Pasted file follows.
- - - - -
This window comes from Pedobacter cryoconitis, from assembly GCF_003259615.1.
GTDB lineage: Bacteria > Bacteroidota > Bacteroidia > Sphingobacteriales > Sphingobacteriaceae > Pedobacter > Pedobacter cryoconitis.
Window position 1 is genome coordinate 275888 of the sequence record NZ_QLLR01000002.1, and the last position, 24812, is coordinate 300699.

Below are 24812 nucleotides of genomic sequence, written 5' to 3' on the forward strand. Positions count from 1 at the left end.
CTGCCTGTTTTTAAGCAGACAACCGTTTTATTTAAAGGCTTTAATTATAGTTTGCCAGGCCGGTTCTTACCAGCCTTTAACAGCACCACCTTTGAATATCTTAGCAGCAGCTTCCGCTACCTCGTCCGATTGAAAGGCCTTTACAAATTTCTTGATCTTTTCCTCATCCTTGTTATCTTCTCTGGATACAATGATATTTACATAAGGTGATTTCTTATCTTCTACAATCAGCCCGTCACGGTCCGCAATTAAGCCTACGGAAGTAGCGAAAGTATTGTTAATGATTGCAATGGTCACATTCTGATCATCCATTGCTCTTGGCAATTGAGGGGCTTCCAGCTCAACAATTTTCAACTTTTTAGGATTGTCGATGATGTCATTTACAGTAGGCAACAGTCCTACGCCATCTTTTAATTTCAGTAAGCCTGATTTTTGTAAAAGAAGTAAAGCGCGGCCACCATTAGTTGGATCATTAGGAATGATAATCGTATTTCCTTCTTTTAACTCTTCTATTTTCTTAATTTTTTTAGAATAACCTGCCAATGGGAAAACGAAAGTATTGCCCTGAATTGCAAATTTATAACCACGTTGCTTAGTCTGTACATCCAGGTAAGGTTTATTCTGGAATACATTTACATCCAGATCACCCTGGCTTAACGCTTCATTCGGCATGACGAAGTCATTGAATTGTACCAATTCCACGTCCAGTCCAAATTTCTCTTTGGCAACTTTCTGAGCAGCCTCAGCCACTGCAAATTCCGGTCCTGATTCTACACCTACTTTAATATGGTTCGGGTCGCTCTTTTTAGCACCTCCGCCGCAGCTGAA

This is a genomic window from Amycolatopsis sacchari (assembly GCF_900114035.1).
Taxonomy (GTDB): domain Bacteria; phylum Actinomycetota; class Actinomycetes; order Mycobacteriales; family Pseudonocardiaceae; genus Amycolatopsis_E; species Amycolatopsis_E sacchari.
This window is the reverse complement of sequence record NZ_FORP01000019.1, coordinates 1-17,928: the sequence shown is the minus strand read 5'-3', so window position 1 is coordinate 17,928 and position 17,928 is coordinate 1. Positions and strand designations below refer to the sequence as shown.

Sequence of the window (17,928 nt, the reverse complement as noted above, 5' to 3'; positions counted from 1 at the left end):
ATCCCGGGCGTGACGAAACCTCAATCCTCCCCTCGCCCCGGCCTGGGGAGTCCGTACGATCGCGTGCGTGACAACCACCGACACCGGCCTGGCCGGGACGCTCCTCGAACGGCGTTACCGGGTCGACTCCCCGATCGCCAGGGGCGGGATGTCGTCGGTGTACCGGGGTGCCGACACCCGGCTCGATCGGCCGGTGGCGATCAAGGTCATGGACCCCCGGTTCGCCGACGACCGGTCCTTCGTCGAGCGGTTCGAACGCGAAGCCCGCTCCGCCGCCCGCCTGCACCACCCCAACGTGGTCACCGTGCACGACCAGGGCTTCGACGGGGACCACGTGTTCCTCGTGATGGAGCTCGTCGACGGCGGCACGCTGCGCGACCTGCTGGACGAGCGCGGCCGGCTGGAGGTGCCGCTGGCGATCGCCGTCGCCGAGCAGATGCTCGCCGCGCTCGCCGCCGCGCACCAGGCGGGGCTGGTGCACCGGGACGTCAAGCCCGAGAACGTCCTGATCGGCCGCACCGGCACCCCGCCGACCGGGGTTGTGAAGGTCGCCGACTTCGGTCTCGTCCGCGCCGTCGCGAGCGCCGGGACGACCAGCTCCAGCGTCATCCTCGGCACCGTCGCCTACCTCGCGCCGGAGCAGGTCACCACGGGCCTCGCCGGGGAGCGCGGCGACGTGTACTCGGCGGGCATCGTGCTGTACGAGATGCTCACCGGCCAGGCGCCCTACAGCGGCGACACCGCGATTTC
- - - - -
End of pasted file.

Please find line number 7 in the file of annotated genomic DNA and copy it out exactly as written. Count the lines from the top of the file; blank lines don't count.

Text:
Taxonomy (GTDB): domain Bacteria; phylum Actinomycetota; class Actinomycetes; order Mycobacteriales; family Pseudonocardiaceae; genus Amycolatopsis_E; species Amycolatopsis_E sacchari.